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The Power of Storytelling in Conciliations

Updated: Apr 4

Storytelling is a powerful tool that I have used to transform a conflict conversation. Humans have been telling stories for as long as we have been able to communicate. It is an art that can be very useful in conflict conversations. It is my role to assist parties to a conflict to tell their story so that they can achieve the following goals:

1. Emotional Connection:

Stories make us feel the full range of emotions: joy, nostalgia, amusement, sadness, anger, fear, and empathy. When we hear a compelling story, our brains release oxytocin, often called the "love hormone," which helps to create a sense of connection and empathy with the characters or the situation. Emotional connections can override logical arguments and once people feel emotionally invested in a story, they are more likely to be persuaded by its message.

2. Memorable:

Stories are easier to remember than facts and figures. By embedding your message within a narrative, you increase the chances that it will be remembered and retold. This makes storytelling an excellent tool for spreading ideas and messages.

3. Simplicity and Clarity:

Stories simplify complex ideas. They take abstract concepts and make them concrete by illustrating them through characters, actions, and consequences. Using stories can assist parties to understand each other in the midst of a negotiation or mediation.

4. Relatability:

Stories can build resonance. When people can see themselves in the story, they are more likely to see the relevance of the message to their own lives, making them more open to persuasion. This relatability builds trust and rapport between the storyteller and the audience.

5. Engaging Attention:

A good story captivates attention and keeps listeners focussed on the key message. It bring parties back to the table in mediations and conciliations where they have lost focus and interest in what they other side has to say.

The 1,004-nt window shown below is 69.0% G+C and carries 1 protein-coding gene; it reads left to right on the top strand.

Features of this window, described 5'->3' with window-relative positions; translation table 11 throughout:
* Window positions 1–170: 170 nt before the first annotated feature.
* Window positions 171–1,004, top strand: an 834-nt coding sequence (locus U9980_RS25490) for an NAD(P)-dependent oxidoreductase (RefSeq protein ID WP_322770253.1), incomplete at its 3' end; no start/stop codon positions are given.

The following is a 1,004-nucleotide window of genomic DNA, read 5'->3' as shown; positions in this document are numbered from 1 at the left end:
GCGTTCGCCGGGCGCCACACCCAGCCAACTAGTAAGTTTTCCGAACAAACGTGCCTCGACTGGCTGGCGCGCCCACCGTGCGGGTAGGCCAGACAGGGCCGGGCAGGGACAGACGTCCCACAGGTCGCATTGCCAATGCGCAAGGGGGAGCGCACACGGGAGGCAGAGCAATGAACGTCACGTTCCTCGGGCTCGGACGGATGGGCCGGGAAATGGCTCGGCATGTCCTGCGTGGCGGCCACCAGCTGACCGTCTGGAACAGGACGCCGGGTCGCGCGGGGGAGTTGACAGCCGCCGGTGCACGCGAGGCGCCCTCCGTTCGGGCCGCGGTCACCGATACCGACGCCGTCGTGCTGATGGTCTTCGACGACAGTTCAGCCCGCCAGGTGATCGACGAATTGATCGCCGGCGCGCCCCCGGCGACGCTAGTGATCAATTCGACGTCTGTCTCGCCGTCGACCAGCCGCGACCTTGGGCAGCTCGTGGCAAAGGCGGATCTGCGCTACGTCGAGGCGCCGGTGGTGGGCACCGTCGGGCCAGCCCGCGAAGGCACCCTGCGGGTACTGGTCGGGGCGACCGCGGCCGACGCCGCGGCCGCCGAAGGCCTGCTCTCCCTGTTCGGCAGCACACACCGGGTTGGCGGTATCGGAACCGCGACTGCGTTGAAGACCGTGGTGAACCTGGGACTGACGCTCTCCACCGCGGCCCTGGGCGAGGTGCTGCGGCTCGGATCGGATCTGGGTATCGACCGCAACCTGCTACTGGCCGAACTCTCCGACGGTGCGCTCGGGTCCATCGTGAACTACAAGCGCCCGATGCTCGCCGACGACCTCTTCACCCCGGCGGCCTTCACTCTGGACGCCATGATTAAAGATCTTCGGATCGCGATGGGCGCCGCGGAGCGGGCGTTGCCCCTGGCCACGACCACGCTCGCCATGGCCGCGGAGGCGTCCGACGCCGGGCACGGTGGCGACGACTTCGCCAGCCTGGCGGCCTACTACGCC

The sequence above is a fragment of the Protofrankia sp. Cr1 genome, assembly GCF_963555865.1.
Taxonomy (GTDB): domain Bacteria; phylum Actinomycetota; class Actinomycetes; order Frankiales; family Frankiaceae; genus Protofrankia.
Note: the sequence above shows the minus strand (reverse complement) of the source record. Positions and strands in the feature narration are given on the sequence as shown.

6. Demonstrating Values and Beliefs:

Stories are powerful tools for illustrating values and beliefs. They allow you to show, rather than tell, what you stand for. When you share a story that aligns with the values of your audience, you create a sense of shared identity. This can be a potent force in persuasion, as people are more likely to be persuaded by those they perceive to be like themselves. Many disputes involve a clash of values and stories can be used to uncover this in a gentle way.

7. Inspiring Action:

A well-crafted story can create a sense of urgency, hope, or excitement that moves people to take the desired action. This is the best we can hope for at the end of a long conciliation or mediation.

Storytelling is a timeless form of communication that build connection, understanding and relatability between people in conversation. If you are in the midst of a conciliation or mediation and feel as though your message is not quite connecting with the other side, consider how you might tell a story to break the impasse.

"Story, as it turns out, was crucial to our evolution -- more so than opposable thumbs. Opposable thumbs let us hang on; story told us what to hang on to.” - Lisa Cron, Wired for Story

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